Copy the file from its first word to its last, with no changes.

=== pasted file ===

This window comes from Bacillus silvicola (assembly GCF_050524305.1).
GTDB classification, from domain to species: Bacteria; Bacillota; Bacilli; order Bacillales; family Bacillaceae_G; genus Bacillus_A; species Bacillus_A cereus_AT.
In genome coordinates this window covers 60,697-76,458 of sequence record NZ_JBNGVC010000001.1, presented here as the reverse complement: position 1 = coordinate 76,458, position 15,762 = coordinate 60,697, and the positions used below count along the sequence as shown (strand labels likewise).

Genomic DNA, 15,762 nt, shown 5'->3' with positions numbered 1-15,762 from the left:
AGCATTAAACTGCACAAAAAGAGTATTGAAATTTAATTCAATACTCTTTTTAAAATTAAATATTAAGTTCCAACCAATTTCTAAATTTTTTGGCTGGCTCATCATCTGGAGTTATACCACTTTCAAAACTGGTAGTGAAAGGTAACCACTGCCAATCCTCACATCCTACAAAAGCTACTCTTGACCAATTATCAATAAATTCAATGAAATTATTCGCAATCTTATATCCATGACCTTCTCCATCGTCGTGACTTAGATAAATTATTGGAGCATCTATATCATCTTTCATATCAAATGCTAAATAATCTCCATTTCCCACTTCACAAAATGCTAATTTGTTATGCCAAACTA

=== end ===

This window comes from Bacillus silvicola (assembly GCF_050524305.1).
GTDB classification, from domain to species: Bacteria; Bacillota; Bacilli; order Bacillales; family Bacillaceae_G; genus Bacillus_A; species Bacillus_A cereus_AT.
In genome coordinates this window covers 60,697-76,458 of sequence record NZ_JBNGVC010000001.1, presented here as the reverse complement: position 1 = coordinate 76,458, position 15,762 = coordinate 60,697, and the positions used below count along the sequence as shown (strand labels likewise).

Genomic DNA, 15,762 nt, shown 5'->3' with positions numbered 1-15,762 from the left:
AGCATTAAACTGCACAAAAAGAGTATTGAAATTTAATTCAATACTCTTTTTAAAATTAAATATTAAGTTCCAACCAATTTCTAAATTTTTTGGCTGGCTCATCATCTGGAGTTATACCACTTTCAAAACTGGTAGTGAAAGGTAACCACTGCCAATCCTCACATCCTACAAAAGCTACTCTTGACCAATTATCAATAAATTCAATGAAATTATTCGCAATCTTATATCCATGACCTTCTCCATCGTCGTGACTTAGATAAATTATTGGAGCATCTATATCATCTTTCATATCAAATGCTAAATAATCTCCATTTCCCACTTCACAAAATGCTAATTTGTTATGCCAAACTA